If you love me…

Have you ever been in love? When you’re in love you will drive for hours to be together. You’ll arrange your schedule around that time. If you need to you’ll go without food or sleep or anything that would cut into that time with the one you love. When you’re apart, you long for your lover, and you jump at the chance to be together again.

I have to admit that my love for my wife isn’t as intense a feeling as it once was. I love her, but it has become an every day sort of thing. Sometimes I look at her and I remember how beautiful she is, how much I love being with her. When we’re apart for a few days I realize how much I miss being with her. But a lot of days, unfortunately, I just don’t think about it all that much. I love her, but love becomes common.

On the other hand the part of my love for her that is my commitment and partnership and walking with her every day hasn’t diminished. In fact, it becomes stronger as time passes. Some days the feeling of passion burns fiercely, but not every day. The feeling that I couldn’t imagine life without her, that I can’t imagine dealing with the challenges of life if she wasn’t walking through them with me, that love stays strong and gets stronger.

How does my love for God compare? Psalm 63 sounds quite a bit like that experience of passion we have when we first fall in love:

1 O God, you are my God,
earnestly I seek you;
my soul thirsts for you,
my body longs for you,
in a dry and weary land
where there is no water.
earnestly I seek you;
my soul thirsts for you,
my body longs for you,
in a dry and weary land
where there is no water.
2 I have seen you in the sanctuary
and beheld your power and your glory.
3 Because your love is better than life,
my lips will glorify you.
4 I will praise you as long as I live,
and in your name I will lift up my hands.
5 My soul will be satisfied as with the richest of foods;
with singing lips my mouth will praise you.
6 On my bed I remember you;
I think of you through the watches of the night.
7 Because you are my help,
I sing in the shadow of your wings.
8 My soul clings to you;
your right hand upholds me.
New International Version (Biblica)

Why isn’t my experience of loving God more like that? How often does my love for God keep me up at night? How often do I thirst for God like a dry and weary land where there is no water?

To be honest, most of the time I don’t remember my love for God. I don’t remember the awe. I don’t remember how magnificent he is, how creative. I don’t even remember his love for me. Occasionally something happens that reminds me, but most days it doesn’t have a huge impact on how I live. The love doesn’t go away, but it becomes common. OK, maybe that’s just the feelings, like the passionate feelings of marriage don’t always feel intense. How am I doing on the “daily walking and living with my lover” kind of love?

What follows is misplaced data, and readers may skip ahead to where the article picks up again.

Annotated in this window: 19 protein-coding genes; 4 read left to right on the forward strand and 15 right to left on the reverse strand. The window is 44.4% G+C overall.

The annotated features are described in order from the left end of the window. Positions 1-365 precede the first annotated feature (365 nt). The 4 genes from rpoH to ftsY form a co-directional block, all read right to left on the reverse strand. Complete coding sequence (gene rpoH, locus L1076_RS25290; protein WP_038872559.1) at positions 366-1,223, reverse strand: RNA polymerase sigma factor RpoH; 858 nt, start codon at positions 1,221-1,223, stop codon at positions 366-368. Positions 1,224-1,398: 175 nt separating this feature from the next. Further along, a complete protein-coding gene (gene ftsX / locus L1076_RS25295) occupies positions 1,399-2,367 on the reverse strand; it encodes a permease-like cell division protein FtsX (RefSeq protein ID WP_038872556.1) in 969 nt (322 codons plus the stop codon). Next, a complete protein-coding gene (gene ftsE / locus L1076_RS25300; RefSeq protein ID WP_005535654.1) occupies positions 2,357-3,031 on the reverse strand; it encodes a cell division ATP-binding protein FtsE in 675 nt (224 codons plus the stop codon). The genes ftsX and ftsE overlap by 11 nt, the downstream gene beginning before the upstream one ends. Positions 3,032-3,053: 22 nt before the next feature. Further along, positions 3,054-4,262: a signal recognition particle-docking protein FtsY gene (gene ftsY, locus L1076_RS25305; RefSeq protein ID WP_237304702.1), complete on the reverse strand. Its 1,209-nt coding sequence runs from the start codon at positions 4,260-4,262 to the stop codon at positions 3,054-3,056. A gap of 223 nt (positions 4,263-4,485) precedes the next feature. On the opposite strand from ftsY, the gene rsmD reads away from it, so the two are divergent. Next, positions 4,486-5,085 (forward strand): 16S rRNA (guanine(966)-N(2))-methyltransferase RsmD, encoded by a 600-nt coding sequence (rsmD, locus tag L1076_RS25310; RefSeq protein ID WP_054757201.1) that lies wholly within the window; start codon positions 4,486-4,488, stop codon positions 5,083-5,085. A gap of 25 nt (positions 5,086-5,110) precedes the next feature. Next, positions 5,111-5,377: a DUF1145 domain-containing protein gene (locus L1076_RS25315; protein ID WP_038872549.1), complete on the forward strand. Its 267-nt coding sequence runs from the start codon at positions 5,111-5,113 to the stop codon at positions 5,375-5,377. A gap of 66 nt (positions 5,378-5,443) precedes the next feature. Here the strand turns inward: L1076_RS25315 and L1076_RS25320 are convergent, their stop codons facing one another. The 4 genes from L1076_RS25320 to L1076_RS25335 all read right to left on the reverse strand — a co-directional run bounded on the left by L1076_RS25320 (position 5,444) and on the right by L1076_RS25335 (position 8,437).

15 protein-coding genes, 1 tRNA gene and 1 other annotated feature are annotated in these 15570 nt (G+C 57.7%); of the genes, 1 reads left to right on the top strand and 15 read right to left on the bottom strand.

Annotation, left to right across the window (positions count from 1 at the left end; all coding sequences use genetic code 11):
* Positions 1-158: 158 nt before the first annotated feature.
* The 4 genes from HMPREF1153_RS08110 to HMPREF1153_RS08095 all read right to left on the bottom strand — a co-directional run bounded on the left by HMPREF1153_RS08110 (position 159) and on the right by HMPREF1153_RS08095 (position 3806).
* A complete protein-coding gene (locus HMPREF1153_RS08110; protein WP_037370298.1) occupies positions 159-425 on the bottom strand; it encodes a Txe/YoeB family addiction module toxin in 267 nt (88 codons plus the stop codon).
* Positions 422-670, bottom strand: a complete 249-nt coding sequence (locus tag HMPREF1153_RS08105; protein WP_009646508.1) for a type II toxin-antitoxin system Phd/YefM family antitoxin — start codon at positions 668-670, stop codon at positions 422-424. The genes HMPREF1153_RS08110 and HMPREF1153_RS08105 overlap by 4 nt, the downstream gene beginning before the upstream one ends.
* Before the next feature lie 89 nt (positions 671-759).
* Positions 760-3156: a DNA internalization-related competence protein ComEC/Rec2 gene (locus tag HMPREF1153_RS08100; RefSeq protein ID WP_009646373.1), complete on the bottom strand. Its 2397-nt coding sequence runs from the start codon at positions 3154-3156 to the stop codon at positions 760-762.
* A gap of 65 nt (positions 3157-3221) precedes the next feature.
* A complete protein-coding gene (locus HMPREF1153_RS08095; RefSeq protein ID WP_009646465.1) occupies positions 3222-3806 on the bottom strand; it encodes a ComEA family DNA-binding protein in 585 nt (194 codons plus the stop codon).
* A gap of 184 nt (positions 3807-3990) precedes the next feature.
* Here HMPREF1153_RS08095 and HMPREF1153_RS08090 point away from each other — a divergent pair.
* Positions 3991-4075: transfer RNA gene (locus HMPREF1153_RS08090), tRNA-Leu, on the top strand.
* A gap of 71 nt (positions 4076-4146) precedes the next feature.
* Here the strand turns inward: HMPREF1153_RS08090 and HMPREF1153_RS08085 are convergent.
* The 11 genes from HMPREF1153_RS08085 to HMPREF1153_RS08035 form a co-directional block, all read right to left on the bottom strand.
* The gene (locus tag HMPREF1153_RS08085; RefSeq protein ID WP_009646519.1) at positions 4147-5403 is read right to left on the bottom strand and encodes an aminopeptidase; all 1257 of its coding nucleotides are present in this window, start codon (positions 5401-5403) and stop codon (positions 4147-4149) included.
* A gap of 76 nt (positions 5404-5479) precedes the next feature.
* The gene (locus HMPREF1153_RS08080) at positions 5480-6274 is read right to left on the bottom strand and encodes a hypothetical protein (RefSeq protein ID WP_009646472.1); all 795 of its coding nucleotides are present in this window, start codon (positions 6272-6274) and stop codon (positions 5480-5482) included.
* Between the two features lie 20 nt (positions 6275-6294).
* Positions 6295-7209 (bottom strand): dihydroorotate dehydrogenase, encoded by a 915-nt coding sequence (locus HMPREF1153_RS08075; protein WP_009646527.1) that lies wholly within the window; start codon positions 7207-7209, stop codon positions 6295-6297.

This week I read Crazy Love, by Francis Chan. If you haven’t read this book, I recommend it. It got me thinking further about loving God, and what that looks like. He talks about having an over the top love for God, the kind that makes you do “crazy” things. The kind that looks like you really love God, and believe what he says, that looks like it actually impacts how you live. Shouldn’t I respond to God’s amazing love with a crazy love of my own, the kind where I would do anything for him? Crazy idea, isn’t it?

The challenging part of this book is that Francis Chan talks about it like it isn’t optional.

The Bible talks about love in the extreme like it’s expected. “Love the Lord your God with all your heart, soul, and strength.” 1 Corinthians 13 tells us that if we have fantastic faith and prophecy and tongues and everything else, but we don’t have love, we have nothing. In Luke 14:33 Jesus said “any of you who does not give up everything he has cannot be my disciple.” 1 John says that if you say you follow Christ but you don’t love, you are a liar. These aren’t half way, everyday common sorts of responses to God. Here’s the deal: God doesn’t accept left-overs. We can’t please God with anything other than whole hearted surrender. God told the church in Laodicea that because they were lukewarm, he was going to spew him out of his mouth. To God, lukewarm is repulsive. Chan points out that being a lukewarm Christian is an oxymoron. Jesus said “If you love me, you will obey me.” That’s not a suggestion or even a command. Its a description. That’s not a half way kind of thing. There isn’t any such thing as a lukewarm Christ follower.

Chan also talks about the parable of the soil, the one where the seed is scattered on the path, and on rocky soil, and on soil with weeds, and on good soil. Then he says something kind of shocking for those of us who have heard this story so many times: Don’t assume you’re the good soil. Most of us in the American church are full of thorns. I’m learning that the level of commitment I had before isn’t enough. I have to give it all to him. I have to get rid of the thorns that choke the good news from my life. We can actively pursue God, or we’re giving him the left overs. There isn’t any in between.

It isn’t a matter of trying harder. Trying harder doesn’t work. You can’t try to love someone. Love cannot be an obligation. The answer is to let him change me. To surrender. The further I go, the more I find I have further to go.

Oh Holy Spirit! Teach me to love! Take all of me and make me yours. Fill up what’s missing so that I can love you fully. Oh God, have your way with me!

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